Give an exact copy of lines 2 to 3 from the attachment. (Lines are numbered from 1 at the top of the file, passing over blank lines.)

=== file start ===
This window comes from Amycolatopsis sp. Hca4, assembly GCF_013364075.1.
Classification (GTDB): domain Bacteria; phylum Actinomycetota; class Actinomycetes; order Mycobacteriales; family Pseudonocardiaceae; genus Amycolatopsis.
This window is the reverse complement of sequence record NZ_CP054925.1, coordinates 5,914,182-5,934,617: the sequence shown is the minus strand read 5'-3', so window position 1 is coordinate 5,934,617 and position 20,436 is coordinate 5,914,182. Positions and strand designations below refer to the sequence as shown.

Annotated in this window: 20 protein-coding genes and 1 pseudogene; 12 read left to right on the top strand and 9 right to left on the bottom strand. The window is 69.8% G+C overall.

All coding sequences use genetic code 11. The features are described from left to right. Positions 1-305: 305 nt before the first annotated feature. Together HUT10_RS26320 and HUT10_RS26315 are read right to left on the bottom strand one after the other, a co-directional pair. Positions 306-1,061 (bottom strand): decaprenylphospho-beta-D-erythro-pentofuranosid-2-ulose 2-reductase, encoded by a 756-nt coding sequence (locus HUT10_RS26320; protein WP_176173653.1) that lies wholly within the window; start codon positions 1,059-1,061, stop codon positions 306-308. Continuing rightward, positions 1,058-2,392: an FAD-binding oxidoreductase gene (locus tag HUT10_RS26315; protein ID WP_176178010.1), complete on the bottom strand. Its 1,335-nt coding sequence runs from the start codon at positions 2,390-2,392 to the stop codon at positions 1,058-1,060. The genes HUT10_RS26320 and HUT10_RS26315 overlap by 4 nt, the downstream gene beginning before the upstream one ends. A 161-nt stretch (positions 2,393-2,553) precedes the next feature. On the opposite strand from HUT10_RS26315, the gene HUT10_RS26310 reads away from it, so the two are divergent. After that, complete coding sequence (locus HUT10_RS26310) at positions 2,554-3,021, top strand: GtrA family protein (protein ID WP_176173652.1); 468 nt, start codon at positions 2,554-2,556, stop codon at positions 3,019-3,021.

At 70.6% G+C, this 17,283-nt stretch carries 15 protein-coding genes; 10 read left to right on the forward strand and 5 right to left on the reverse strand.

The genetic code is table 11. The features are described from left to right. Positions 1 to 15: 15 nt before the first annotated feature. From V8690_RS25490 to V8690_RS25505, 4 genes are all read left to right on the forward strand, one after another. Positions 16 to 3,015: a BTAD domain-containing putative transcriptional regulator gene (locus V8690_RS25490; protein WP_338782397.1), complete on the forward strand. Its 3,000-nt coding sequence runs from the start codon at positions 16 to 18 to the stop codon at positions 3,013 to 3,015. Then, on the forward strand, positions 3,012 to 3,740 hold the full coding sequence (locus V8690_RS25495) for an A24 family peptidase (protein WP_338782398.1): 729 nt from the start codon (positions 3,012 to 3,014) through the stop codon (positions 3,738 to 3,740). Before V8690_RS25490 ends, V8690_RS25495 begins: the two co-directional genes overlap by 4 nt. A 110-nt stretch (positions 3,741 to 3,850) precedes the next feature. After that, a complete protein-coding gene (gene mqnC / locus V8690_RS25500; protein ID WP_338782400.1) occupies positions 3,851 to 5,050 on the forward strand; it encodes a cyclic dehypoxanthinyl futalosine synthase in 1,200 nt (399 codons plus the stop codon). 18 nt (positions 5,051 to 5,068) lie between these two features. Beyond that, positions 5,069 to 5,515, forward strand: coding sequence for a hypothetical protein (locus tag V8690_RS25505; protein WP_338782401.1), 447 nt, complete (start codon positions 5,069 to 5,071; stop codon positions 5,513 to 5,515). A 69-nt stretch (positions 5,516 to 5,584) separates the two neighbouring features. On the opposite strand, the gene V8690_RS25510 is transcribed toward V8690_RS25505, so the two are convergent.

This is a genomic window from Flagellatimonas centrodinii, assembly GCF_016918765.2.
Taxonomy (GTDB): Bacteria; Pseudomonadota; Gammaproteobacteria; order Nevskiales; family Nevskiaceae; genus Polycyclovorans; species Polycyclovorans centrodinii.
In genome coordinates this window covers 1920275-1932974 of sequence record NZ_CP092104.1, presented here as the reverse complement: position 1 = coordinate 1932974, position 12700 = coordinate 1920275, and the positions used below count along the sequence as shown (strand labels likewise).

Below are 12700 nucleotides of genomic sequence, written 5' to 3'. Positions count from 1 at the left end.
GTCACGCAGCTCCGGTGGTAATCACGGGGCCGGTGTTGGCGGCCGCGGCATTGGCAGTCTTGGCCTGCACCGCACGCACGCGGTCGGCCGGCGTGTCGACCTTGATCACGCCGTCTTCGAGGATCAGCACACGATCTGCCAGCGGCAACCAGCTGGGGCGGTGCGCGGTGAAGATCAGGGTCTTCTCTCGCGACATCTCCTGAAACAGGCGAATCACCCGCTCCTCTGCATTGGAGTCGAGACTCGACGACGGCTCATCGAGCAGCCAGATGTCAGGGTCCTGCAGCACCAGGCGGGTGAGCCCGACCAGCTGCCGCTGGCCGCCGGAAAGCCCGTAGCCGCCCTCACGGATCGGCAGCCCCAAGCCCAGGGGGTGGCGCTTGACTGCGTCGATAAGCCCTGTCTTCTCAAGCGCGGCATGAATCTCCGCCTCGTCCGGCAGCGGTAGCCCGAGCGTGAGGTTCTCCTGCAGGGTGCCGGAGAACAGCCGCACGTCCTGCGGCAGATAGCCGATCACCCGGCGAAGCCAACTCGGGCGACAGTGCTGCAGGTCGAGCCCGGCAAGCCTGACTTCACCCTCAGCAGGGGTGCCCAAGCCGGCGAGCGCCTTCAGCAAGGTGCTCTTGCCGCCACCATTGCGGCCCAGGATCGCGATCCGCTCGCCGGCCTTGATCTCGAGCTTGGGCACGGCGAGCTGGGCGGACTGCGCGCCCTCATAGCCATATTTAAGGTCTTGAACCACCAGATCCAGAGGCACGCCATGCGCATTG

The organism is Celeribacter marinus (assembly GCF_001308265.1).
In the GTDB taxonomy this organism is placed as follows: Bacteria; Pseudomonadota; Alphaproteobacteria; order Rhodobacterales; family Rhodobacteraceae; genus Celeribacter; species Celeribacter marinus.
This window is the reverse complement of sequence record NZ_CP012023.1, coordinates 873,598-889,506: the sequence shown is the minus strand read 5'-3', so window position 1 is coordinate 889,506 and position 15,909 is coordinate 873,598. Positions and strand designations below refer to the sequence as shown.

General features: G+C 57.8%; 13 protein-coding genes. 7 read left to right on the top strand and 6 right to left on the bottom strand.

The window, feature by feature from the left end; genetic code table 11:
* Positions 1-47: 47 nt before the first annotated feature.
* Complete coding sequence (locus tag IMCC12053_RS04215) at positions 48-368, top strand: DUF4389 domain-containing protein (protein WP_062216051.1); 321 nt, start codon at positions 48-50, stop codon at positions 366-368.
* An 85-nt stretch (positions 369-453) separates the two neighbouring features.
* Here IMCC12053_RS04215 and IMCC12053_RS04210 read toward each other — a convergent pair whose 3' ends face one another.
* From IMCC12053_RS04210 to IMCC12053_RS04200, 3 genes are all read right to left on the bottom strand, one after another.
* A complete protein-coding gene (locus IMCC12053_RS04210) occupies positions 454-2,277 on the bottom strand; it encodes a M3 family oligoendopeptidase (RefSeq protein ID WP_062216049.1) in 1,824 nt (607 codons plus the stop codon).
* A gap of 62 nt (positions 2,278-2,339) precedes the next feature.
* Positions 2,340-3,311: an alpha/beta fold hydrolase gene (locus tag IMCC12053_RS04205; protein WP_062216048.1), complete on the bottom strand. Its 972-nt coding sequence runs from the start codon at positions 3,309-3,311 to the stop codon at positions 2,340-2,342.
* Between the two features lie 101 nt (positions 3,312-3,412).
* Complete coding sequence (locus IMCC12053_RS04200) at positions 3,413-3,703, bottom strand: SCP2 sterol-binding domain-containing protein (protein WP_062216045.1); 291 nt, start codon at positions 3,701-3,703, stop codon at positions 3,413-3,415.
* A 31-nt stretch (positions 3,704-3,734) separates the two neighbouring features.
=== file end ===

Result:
Classification (GTDB): domain Bacteria; phylum Actinomycetota; class Actinomycetes; order Mycobacteriales; family Pseudonocardiaceae; genus Amycolatopsis.
This window is the reverse complement of sequence record NZ_CP054925.1, coordinates 5,914,182-5,934,617: the sequence shown is the minus strand read 5'-3', so window position 1 is coordinate 5,934,617 and position 20,436 is coordinate 5,914,182. Positions and strand designations below refer to the sequence as shown.